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Sunday 14 April: Joshua 19 & 20, Acts 5:17-42

Joshua 19 New Living Translation (NLT)

The Land Given to Simeon

19 The second allotment of land went to the clans of the tribe of Simeon. Their homeland was surrounded by Judah’s territory.

Simeon’s homeland included Beersheba, Sheba, Moladah, Hazar-shual, Balah, Ezem, Eltolad, Bethul, Hormah, Ziklag, Beth-marcaboth, Hazar-susah,Beth-lebaoth, and Sharuhen—thirteen towns with their surrounding villages. It also included Ain, Rimmon, Ether, and Ashan—four towns with their villages,including all the surrounding villages as far south as Baalath-beer (also known as Ramah of the Negev).



This was the homeland allocated to the clans of the tribe of Simeon. Their allocation of land came from part of what had been given to Judah because Judah’s territory was too large for them. So the tribe of Simeon received an allocation within the territory of Judah.

The Land Given to Zebulun

10 The third allotment of land went to the clans of the tribe of Zebulun.

The boundary of Zebulun’s homeland started at Sarid. 11 From there it went west, going past Maralah, touching Dabbesheth, and proceeding to the brook east of Jokneam. 12 In the other direction, the boundary went east from Sarid to the border of Kisloth-tabor, and from there to Daberath and up to Japhia.13 Then it continued east to Gath-hepher, Eth-kazin, and Rimmon and turned toward Neah. 14 The northern boundary of Zebulun passed Hannathon and ended at the valley of Iphtah-el. 15 The towns in these areas included Kattath, Nahalal, Shimron, Idalah, and Bethlehem—twelve towns with their surrounding villages.



16 The homeland allocated to the clans of the tribe of Zebulun included these towns and their surrounding villages.

The Land Given to Issachar

17 The fourth allotment of land went to the clans of the tribe of Issachar.

18 Its boundaries included the following towns: Jezreel, Kesulloth, Shunem,19 Hapharaim, Shion, Anaharath, 20 Rabbith, Kishion, Ebez, 21 Remeth, En-gannim, En-haddah, and Beth-pazzez. 22 The boundary also touched Tabor, Shahazumah, and Beth-shemesh, ending at the Jordan River—sixteen towns with their surrounding villages.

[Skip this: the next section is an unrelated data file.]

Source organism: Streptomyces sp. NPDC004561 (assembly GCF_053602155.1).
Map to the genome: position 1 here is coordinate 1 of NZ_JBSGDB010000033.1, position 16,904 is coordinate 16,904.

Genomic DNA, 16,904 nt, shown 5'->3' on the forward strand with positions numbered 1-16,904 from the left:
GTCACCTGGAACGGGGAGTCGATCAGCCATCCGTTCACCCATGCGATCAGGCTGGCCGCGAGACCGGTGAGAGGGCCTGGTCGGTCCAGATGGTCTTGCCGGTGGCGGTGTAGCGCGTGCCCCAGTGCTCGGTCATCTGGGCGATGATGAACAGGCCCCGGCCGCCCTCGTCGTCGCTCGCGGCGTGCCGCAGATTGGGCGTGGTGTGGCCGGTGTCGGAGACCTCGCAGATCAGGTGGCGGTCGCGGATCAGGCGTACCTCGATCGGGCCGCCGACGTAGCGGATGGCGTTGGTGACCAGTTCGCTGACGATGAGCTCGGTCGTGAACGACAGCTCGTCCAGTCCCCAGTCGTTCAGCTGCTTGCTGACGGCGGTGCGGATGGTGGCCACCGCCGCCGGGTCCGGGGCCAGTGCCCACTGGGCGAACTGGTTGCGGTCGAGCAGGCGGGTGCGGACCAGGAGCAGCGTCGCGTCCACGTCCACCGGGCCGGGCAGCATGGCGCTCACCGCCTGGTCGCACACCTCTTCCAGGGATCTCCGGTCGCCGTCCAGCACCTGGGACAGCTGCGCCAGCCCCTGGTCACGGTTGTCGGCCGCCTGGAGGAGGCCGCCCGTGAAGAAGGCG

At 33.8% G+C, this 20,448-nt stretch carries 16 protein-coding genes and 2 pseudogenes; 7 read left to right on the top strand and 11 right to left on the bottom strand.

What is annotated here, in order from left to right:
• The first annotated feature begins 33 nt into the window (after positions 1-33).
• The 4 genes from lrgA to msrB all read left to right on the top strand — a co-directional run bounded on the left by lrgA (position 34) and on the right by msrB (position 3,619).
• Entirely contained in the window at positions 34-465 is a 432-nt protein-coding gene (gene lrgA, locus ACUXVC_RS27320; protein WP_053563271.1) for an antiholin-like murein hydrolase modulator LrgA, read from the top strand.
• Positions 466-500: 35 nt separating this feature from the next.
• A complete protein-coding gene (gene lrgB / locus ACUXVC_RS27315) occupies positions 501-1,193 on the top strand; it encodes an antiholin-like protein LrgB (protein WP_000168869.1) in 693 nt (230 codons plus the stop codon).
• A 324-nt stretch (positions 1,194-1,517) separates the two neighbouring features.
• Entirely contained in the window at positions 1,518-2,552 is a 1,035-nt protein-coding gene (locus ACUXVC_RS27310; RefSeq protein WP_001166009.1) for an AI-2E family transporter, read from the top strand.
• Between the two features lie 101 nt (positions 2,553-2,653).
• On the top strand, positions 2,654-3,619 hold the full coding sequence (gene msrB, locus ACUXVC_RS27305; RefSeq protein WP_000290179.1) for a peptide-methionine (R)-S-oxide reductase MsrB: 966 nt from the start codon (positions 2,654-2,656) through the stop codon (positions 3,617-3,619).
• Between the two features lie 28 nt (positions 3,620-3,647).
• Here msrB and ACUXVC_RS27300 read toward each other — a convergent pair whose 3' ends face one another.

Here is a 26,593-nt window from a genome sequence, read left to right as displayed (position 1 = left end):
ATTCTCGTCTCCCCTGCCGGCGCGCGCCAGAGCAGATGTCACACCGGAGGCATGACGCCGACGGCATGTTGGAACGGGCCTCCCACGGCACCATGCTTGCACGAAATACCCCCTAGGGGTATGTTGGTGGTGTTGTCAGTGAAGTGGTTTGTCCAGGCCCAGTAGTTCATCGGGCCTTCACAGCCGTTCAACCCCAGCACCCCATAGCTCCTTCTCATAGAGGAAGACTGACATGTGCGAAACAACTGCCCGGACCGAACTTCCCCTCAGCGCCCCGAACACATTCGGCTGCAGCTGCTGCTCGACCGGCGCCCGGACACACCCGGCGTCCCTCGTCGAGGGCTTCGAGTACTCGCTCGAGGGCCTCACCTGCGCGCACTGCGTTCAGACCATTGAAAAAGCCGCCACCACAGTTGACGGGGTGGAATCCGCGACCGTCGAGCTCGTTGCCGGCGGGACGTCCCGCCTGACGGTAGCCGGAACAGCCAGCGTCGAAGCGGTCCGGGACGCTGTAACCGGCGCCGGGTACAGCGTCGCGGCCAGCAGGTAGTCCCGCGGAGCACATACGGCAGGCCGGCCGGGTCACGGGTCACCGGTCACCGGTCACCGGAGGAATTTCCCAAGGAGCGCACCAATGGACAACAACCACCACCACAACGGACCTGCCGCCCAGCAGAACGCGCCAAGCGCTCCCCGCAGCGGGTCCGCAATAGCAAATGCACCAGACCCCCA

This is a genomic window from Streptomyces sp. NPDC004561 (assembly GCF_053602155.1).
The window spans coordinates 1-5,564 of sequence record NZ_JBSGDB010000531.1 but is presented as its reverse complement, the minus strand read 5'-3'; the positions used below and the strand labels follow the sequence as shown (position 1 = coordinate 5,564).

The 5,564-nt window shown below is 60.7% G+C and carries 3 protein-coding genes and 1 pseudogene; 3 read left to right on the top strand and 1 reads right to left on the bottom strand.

23 The homeland allocated to the clans of the tribe of Issachar included these towns and their surrounding villages.

The Land Given to Asher

24 The fifth allotment of land went to the clans of the tribe of Asher.

25 Its boundaries included these towns: Helkath, Hali, Beten, Acshaph,26 Allammelech, Amad, and Mishal. The boundary on the west touched Carmel and Shihor-libnath, 27 then it turned east toward Beth-dagon, and ran as far as Zebulun in the valley of Iphtah-el, going north to Beth-emek and Neiel. It then continued north to Cabul, 28 Abdon,a]">[a] Rehob, Hammon, Kanah, and as far as Greater Sidon. 29 Then the boundary turned toward Ramah and the fortress of Tyre, where it turned toward Hosah and came to the Mediterranean Sea.b]">[b] The territory also included Mehebel, Aczib, 30 Ummah, Aphek, and Rehob—twenty-two towns with their surrounding villages.



31 The homeland allocated to the clans of the tribe of Asher included these towns and their surrounding villages.

The Land Given to Naphtali

32 The sixth allotment of land went to the clans of the tribe of Naphtali.

33 Its boundary ran from Heleph, from the oak at Zaanannim, and extended across to Adami-nekeb, Jabneel, and as far as Lakkum, ending at the Jordan River. 34 The western boundary ran past Aznoth-tabor, then to Hukkok, and touched the border of Zebulun in the south, the border of Asher on the west, and the Jordan Riverc]">[c] on the east. 35 The fortified towns included in this territory were Ziddim, Zer, Hammath, Rakkath, Kinnereth, 36 Adamah, Ramah, Hazor,37 Kedesh, Edrei, En-hazor, 38 Yiron, Migdal-el, Horem, Beth-anath, and Beth-shemesh—nineteen towns with their surrounding villages.



39 The homeland allocated to the clans of the tribe of Naphtali included these towns and their surrounding villages.

The Land Given to Dan

40 The seventh allotment of land went to the clans of the tribe of Dan.

41 The land allocated as their homeland included the following towns: Zorah, Eshtaol, Ir-shemesh, 42 Shaalabbin, Aijalon, Ithlah, 43 Elon, Timnah, Ekron,44 Eltekeh, Gibbethon, Baalath, 45 Jehud, Bene-berak, Gath-rimmon, 46 Me-jarkon, Rakkon, and the territory across from Joppa.



47 But the tribe of Dan had trouble taking possession of their land,d]">[d] so they attacked the town of Laish.e]">[e] They captured it, slaughtered its people, and settled there. They renamed the town Dan after their ancestor.